As the world’s population grows, farmers are using technology to “tease” more crops out of the ground. Increasingly, farmers are using sensors to figure our what to grow, when and where to grow it, and what to do in order to increase yields. The trend is part of the recent growth of precision agriculture technology by the agricultural industry, which utilizes sensors to create a bank of big data that will ensure maximum benefits from the soil.

Farming equipment manufacturer John Deere, for example, has come out with a soil monitoring system that uses sensors to gauge water levels in the soil, in order to determine if, and how much, farmers need to water their crops in order to achieve maximum yields. Ag Leader Technologies, one of the largest precision agricultural firms in the US, has sensors that measure the nitrogen level in soil where wheat is to be planted, enabling farmers to avoid the overapplication of nitrogen. And Topcon makes a sensor-based system that enables farmers to monitor plant conditions and apply fertilizer and other inputs only as needed.

All that sensor technology development is good news for farmers —  and it’s good news for Dr. Shani Keysar, CEO of Sol-Chip, an Israeli startup that uses solar power for sensors that are “planted” in the field, allowing the “harvesting” of solar energy to power sensors, and replacing traditional batteries that need to be replaced and disposed of at specific intervals.

There are numerous solar-based energy systems to power field sensors, but Sol-Chip has a twist on the traditional solar cell. Instead of a solar power “package” that gets added to the sensor in order to harvest and store power to keep the data flowing, Sol-Chip’s technology integrates solar harvesting and energy conversion into the manufacturing process, so that solar energy becomes “native” to the sensor’s components. With the chip’s energy source a part and parcel of the sensor’s components, farmers can basically “plant” their sensors and forget them, without the need to install external solar cells, which, Keysar said, can be a complicated affair. Farmers also won’t need to worry about replacing batteries or changing sensors when they run out of power.

“By 2017, the market for precision agriculture technology sensors will be over $800 million,” said Keysar, and that doesn’t even include the array of scenarios where Sol-Chip’s technology can be put to use — powering “smart city” perimeter alarms or cameras, outdoor signage, hand-held devices, and so much more.

Before that, though, Keysar is concentrating on the agricultural space — and has been spreading the word on the efficacy of the system. In one test project Sol-Chip was involved in, said Keysar, the system was installed in agricultural watering systems for Netafim, which makes automatic sprinkler and irrigation systems for commercial crops. In the past, the Netafim systems relied on the small batteries embedded in the sensors that trigger when watering should take place, depending on time of day, weather conditions, etc. The batteries generally ran out after a year or less of deployment, requiring replacement of the sensors — an expense, as well as a hassle, requiring the dispatching of a worker to do the replacement work.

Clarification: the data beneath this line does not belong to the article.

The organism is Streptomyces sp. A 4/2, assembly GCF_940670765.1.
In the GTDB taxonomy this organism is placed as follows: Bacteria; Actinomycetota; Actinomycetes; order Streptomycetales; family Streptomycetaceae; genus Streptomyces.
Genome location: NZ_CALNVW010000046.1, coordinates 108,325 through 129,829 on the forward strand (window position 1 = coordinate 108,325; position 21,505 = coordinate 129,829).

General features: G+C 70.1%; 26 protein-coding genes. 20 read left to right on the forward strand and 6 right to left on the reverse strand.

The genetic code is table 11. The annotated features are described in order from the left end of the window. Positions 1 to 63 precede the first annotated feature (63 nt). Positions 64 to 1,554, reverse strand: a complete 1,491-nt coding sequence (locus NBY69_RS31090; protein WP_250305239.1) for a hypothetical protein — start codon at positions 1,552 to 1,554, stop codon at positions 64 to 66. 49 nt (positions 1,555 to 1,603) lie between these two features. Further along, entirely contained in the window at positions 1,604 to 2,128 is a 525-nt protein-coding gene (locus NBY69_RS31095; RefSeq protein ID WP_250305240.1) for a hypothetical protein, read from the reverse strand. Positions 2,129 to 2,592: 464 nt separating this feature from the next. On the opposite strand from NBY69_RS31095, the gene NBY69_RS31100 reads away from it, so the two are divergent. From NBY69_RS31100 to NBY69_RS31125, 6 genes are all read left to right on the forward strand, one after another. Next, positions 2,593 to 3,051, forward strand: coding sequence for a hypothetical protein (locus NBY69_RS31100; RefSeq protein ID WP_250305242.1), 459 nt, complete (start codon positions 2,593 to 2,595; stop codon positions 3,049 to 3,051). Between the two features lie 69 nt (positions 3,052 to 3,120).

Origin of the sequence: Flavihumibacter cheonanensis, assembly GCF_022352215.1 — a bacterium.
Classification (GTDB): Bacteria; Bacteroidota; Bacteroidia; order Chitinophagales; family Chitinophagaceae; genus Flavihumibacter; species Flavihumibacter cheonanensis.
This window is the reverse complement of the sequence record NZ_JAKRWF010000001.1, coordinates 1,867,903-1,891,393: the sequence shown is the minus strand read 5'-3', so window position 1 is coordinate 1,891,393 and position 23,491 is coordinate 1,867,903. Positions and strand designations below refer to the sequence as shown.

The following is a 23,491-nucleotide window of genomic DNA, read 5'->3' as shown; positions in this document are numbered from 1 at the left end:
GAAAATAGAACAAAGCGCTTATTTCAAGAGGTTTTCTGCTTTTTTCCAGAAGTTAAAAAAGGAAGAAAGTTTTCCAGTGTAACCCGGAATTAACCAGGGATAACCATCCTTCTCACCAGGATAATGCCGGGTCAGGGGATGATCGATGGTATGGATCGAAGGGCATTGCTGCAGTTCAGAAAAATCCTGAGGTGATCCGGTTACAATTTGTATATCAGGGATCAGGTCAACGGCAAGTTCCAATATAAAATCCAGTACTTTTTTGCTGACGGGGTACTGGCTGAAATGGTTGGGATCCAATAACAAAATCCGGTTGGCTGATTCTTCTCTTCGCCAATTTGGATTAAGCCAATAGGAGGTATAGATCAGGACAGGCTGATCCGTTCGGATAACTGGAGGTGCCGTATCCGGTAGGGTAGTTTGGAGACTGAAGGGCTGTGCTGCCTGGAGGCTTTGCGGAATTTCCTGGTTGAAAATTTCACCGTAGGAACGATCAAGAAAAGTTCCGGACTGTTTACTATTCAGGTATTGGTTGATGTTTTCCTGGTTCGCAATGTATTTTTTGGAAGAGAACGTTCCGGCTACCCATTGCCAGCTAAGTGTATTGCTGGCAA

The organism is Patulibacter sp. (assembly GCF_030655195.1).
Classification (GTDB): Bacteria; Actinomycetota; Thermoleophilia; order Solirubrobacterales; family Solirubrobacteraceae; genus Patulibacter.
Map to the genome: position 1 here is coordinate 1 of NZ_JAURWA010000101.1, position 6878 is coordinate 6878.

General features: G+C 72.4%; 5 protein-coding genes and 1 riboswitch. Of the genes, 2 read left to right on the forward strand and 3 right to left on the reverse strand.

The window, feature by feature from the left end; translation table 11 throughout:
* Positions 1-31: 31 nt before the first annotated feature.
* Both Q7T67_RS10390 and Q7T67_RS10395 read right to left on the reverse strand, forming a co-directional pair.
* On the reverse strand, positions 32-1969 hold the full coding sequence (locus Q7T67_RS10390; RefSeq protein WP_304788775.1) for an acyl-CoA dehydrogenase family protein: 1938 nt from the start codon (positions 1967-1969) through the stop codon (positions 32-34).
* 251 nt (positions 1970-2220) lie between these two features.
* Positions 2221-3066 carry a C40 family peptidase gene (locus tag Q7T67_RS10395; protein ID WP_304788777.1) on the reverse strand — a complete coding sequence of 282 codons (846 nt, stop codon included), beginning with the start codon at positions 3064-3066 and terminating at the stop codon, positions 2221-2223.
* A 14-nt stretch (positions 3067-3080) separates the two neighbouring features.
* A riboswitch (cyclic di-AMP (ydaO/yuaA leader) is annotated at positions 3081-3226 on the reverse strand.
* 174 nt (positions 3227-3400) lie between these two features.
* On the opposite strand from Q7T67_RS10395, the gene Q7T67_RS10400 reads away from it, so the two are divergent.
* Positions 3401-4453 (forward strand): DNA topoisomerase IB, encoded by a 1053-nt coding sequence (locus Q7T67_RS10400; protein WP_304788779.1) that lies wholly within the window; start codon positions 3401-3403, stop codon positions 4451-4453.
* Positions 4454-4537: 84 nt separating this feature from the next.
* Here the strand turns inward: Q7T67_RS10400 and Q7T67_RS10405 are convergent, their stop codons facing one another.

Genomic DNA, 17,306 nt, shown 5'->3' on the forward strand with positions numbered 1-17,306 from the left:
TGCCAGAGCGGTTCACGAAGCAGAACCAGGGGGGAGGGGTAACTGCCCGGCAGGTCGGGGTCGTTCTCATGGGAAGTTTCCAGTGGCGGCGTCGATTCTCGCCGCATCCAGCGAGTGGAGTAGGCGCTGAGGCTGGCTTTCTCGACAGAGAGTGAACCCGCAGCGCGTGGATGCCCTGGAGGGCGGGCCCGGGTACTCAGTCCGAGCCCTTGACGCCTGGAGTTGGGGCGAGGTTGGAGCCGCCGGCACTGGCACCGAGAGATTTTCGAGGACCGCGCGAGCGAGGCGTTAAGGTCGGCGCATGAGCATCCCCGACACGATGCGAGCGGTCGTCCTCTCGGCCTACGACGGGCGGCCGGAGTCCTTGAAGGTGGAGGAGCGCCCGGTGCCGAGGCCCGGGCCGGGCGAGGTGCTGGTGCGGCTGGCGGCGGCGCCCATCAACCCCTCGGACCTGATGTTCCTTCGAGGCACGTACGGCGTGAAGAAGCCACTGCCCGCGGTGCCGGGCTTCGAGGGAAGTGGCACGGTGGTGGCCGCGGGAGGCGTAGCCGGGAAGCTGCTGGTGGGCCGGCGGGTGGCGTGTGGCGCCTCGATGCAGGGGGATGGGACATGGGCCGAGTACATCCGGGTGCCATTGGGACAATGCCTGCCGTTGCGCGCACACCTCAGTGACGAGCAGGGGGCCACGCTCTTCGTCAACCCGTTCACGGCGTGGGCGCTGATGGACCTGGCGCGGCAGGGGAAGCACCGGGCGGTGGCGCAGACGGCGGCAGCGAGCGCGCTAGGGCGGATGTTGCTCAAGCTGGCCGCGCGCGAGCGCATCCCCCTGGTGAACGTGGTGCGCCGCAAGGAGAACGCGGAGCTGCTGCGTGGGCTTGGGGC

Using sensors embedded with Sol-Chip’s battery power system, which draws much of its energy from the sun, “the sprinkler systems will work almost indefinitely, without the need to change batteries or sensors,” said Keysar. The Sol-Chip batteries can save dairy farmers a pretty penny as well; farmers whose cows are equipped with RFID tags that keep track of their health and status will be able to dispense with the half-yearly ritual of swapping the tags. “If each tag needs to be replaced even once a year and each costs a dollar, and a farmer has 10,000 heads of cattle, you can figure out the savings” — not to mention the time, effort, and energy that farmers save using the Sol-Chip devices.

Keysar has been traveling throughout the US as part of an agritech roadshow sponsored by The Trendlines Group, which took five Israeli agriculture technology firms to five cities across the US to speak to investors and potential partners, in order to bring Sol-Chip’s message to the world. The strategy seems to be working: Last month, Sol-Chip was the Technical Development Award Winner in the 2013 IDTechEx Energy Harvesting & Storage and Wireless Sensor Networks Event, the most important worldwide event on energy harvesting and storage technologies.

“We were very honored to receive the award,” said Keysar. “We have succeeded to integrate solar cells with the semiconductor industry. The result is that, from now on, any electronic device can harvest its own energy from the environment and become a maintenance-free, autonomous device which contributes to a cleaner environment. This is one more step towards a world that is cleaner, greener, and less energy-dependent.”